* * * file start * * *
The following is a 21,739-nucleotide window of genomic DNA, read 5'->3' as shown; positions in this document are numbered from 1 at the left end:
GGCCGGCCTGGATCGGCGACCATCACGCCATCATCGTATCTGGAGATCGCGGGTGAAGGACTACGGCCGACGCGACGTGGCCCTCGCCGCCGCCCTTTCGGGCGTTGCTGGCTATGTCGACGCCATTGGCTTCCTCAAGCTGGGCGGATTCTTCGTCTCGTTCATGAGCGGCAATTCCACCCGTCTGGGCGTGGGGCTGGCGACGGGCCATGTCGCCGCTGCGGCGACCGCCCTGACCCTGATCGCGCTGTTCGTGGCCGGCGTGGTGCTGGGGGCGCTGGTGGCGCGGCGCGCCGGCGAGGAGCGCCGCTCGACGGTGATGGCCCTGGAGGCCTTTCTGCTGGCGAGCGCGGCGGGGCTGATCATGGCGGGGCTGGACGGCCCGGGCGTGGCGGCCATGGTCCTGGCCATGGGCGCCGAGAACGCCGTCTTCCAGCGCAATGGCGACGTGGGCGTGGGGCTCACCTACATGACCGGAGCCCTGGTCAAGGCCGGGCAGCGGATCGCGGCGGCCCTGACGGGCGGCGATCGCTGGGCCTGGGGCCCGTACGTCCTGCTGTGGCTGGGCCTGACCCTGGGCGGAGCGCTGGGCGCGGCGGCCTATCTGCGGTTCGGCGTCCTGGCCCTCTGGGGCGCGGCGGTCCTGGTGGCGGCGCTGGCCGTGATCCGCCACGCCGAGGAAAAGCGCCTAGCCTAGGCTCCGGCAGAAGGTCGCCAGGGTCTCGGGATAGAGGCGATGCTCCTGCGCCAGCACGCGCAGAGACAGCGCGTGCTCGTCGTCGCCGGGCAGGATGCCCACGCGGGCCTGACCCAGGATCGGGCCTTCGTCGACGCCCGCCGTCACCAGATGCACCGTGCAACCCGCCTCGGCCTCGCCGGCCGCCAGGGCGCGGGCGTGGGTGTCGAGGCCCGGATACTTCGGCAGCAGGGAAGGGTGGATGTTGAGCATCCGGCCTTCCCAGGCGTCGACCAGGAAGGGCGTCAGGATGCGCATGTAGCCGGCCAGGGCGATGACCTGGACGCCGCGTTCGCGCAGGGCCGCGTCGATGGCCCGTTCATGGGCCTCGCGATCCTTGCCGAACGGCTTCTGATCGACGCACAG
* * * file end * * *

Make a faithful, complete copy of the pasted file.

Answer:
The following is a 21,739-nucleotide window of genomic DNA, read 5'->3' as shown; positions in this document are numbered from 1 at the left end:
GGCCGGCCTGGATCGGCGACCATCACGCCATCATCGTATCTGGAGATCGCGGGTGAAGGACTACGGCCGACGCGACGTGGCCCTCGCCGCCGCCCTTTCGGGCGTTGCTGGCTATGTCGACGCCATTGGCTTCCTCAAGCTGGGCGGATTCTTCGTCTCGTTCATGAGCGGCAATTCCACCCGTCTGGGCGTGGGGCTGGCGACGGGCCATGTCGCCGCTGCGGCGACCGCCCTGACCCTGATCGCGCTGTTCGTGGCCGGCGTGGTGCTGGGGGCGCTGGTGGCGCGGCGCGCCGGCGAGGAGCGCCGCTCGACGGTGATGGCCCTGGAGGCCTTTCTGCTGGCGAGCGCGGCGGGGCTGATCATGGCGGGGCTGGACGGCCCGGGCGTGGCGGCCATGGTCCTGGCCATGGGCGCCGAGAACGCCGTCTTCCAGCGCAATGGCGACGTGGGCGTGGGGCTCACCTACATGACCGGAGCCCTGGTCAAGGCCGGGCAGCGGATCGCGGCGGCCCTGACGGGCGGCGATCGCTGGGCCTGGGGCCCGTACGTCCTGCTGTGGCTGGGCCTGACCCTGGGCGGAGCGCTGGGCGCGGCGGCCTATCTGCGGTTCGGCGTCCTGGCCCTCTGGGGCGCGGCGGTCCTGGTGGCGGCGCTGGCCGTGATCCGCCACGCCGAGGAAAAGCGCCTAGCCTAGGCTCCGGCAGAAGGTCGCCAGGGTCTCGGGATAGAGGCGATGCTCCTGCGCCAGCACGCGCAGAGACAGCGCGTGCTCGTCGTCGCCGGGCAGGATGCCCACGCGGGCCTGACCCAGGATCGGGCCTTCGTCGACGCCCGCCGTCACCAGATGCACCGTGCAACCCGCCTCGGCCTCGCCGGCCGCCAGGGCGCGGGCGTGGGTGTCGAGGCCCGGATACTTCGGCAGCAGGGAAGGGTGGATGTTGAGCATCCGGCCTTCCCAGGCGTCGACCAGGAAGGGCGTCAGGATGCGCATGTAGCCGGCCAGGGCGATGACCTGGACGCCGCGTTCGCGCAGGGCCGCGTCGATGGCCCGTTCATGGGCCTCGCGATCCTTGCCGAACGGCTTCTGATCGACGCACAG